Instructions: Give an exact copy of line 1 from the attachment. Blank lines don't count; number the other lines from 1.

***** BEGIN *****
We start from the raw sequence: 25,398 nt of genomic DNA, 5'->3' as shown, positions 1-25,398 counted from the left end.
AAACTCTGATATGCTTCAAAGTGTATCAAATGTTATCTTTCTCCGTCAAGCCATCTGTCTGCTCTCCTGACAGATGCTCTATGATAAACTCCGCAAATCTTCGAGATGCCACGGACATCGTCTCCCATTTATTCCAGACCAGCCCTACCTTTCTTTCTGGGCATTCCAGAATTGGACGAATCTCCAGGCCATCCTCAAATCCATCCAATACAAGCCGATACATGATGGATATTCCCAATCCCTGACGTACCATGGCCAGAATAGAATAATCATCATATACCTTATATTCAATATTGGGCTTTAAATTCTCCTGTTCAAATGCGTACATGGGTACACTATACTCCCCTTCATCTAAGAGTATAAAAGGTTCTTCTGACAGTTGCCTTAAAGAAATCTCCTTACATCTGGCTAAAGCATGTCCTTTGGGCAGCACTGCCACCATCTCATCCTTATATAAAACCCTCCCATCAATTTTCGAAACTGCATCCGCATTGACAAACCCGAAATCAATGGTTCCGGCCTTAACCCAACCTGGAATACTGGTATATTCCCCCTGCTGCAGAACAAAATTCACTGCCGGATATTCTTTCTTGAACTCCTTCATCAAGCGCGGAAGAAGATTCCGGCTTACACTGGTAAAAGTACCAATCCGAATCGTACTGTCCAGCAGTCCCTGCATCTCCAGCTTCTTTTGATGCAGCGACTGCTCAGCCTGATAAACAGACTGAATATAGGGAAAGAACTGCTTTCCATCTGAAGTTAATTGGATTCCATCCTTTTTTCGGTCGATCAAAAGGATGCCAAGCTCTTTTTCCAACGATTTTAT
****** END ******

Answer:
We start from the raw sequence: 25,398 nt of genomic DNA, 5'->3' as shown, positions 1-25,398 counted from the left end.